In term of additional focuses to learn this year mathematically, I have information theory and then ultimately information geometry seem important. Nonlinear filtering theory and SDEs would be a good thing to start getting some traction on. I also want to start branching out a little more into other subjects. Specifically, I’d like to look more deeply into economics, to help me understand the world more, and biology because it’s super interesting and biotechnology will likely become massively important by the end of this decade.
My reading progress was very poor and last year I read very few books, probably only about 10. I need to improve this dramatically this year. I did well with video lectures and most of my gains of understanding come from this. I think I do well with this format.
Below is a summary of key lecture courses completed per month in 2019.
January: – University of Edinburgh Natural Computing – genetic algorithms, ant colony optimization. Not especially useful except knowing that this field exists. Lots of fairly useless details about algorithms that work terribly now compared to deep learning but still useful for broadening knowledge.
– Human Behavioral Biology –. Really good lectures… incredibly fascinating. Not at all relevant to my studies but really cool. I Need to pick up his book to relearn and review the material.
– Dayan Computational Neuroscience –. Really interesting. Lots of detail I didn’t retain. Since I had no real excuse to use it a lot of it faded. Oh well.
Feb: Bartosz Milewski Category Theory – Really interesting but a lot of it faded and I lost interest towards the end. I know a fair bit about functions and categories although I don’t think it imparted the ‘categorical way of thinking’ very deeply. I think this is one of the things where you have to already be in a specific intellectual place to truly get and I’m not there yet.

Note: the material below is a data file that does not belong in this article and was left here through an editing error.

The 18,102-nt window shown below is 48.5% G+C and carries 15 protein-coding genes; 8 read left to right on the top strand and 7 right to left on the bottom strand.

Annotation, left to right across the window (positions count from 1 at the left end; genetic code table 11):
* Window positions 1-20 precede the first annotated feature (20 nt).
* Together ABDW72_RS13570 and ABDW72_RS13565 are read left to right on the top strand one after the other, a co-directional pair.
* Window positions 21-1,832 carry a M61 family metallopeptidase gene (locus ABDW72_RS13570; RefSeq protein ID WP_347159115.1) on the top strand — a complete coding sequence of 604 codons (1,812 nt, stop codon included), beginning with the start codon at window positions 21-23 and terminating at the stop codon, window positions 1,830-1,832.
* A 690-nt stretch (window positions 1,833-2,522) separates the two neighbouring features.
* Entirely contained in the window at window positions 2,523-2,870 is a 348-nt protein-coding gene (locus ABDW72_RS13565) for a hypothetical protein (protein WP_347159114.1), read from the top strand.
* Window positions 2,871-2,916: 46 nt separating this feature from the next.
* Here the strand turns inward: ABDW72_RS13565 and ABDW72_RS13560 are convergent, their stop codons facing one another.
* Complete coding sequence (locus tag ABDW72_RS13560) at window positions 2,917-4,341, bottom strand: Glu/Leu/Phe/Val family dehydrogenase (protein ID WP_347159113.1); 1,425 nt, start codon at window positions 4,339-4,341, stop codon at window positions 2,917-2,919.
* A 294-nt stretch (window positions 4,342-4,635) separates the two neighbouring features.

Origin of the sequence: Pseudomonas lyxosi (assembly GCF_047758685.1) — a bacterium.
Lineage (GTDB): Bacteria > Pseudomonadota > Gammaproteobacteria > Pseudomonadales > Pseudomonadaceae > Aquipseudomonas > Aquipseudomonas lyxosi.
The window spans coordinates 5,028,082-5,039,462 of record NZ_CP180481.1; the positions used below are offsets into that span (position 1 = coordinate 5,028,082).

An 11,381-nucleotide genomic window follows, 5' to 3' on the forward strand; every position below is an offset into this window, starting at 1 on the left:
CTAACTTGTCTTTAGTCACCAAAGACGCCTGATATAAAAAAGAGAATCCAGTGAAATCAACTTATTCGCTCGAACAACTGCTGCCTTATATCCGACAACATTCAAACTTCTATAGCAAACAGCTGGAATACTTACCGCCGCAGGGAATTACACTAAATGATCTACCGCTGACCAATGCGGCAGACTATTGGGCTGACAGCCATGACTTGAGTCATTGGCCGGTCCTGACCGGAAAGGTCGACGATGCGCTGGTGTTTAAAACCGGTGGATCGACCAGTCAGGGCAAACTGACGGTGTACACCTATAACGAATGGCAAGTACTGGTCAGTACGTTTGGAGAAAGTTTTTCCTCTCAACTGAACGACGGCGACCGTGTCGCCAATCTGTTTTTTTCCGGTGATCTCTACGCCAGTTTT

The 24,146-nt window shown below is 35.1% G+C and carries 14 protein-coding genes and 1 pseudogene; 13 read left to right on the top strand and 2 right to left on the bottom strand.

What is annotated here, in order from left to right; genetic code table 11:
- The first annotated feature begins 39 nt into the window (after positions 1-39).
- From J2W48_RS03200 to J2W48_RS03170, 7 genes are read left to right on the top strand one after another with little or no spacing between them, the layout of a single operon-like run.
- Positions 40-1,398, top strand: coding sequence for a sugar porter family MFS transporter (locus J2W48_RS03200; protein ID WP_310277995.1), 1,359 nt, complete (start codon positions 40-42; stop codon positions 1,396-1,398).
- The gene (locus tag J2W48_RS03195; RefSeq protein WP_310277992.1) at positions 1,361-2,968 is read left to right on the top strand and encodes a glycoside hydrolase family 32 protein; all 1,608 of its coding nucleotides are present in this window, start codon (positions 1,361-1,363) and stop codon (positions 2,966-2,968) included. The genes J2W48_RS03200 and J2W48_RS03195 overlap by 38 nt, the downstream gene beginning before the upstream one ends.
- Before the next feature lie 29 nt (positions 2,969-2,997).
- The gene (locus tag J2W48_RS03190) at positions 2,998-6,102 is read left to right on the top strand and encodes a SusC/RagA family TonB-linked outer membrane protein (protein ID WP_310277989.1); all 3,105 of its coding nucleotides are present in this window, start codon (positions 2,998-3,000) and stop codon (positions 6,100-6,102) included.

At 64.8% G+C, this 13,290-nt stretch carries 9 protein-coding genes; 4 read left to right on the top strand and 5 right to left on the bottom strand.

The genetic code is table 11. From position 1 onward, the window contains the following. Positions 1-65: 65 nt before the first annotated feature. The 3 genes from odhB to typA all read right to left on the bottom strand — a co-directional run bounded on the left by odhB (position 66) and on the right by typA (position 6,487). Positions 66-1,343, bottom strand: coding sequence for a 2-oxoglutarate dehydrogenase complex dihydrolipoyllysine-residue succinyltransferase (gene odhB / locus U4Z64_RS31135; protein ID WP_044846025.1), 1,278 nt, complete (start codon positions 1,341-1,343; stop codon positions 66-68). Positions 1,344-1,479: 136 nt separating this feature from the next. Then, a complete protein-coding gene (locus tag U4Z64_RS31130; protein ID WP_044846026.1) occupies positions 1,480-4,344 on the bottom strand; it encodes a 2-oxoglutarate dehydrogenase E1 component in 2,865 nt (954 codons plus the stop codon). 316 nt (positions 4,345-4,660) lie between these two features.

April: Deep Reinforcement Learning Sergey Levine – This was really great. I’d already gone through David Silver’s course but this really also improved my understanding and brought me up to modern state of the art.
Control Bootcamp, Steve Brunton – This was a really great intro to key parts of control theory in linear time invariant systems. Super cool and interesting. Very different seeing the engineering side of things.
Graphical Models and Variational Inference – A good course but I didn’t finish it. An intro to continuous time and winer processes etc.
June: Statistics 100 Harvard – a great course covering the fundamentals of statistics. A lot of this was review of things I had already half-learned. But it was nice to get it all in one coherent place.
July: All of Statistcs, Larry Wasserman – ANother great statistics course which was very useful for solidifying the basics. I now understand moment generating functions (!)
August: MIT Signals and Systems. – Very fascinating and interesting. Essentially a beginning engineering concept and helped solidify a lot of intuition about basic ODEs. Also a lot of digital signal processing basics which is useful to know vaguely what’s going on in that field.
Numerical computation – A very helpful course for understanding how to actually do linear algebra on a computer. Lots of core information on things like the Cholesky Decomposition which I had vaguely been taught in my masters, but forgot. Working through the error bounds on floating point computations was also enlightening.
Sept: Control theory – this was a very useful lecture series that I think went above and beyond the earlier control bootcamp.
October: Underactuated Robotics, Russ Tedrake – This was an absolutely fantastic lecture series which solified a lot of concepts in control theory and robotics and intorduced me to some more state of the art methods. The course notes are fantastic. I would reccommend tihs course highly.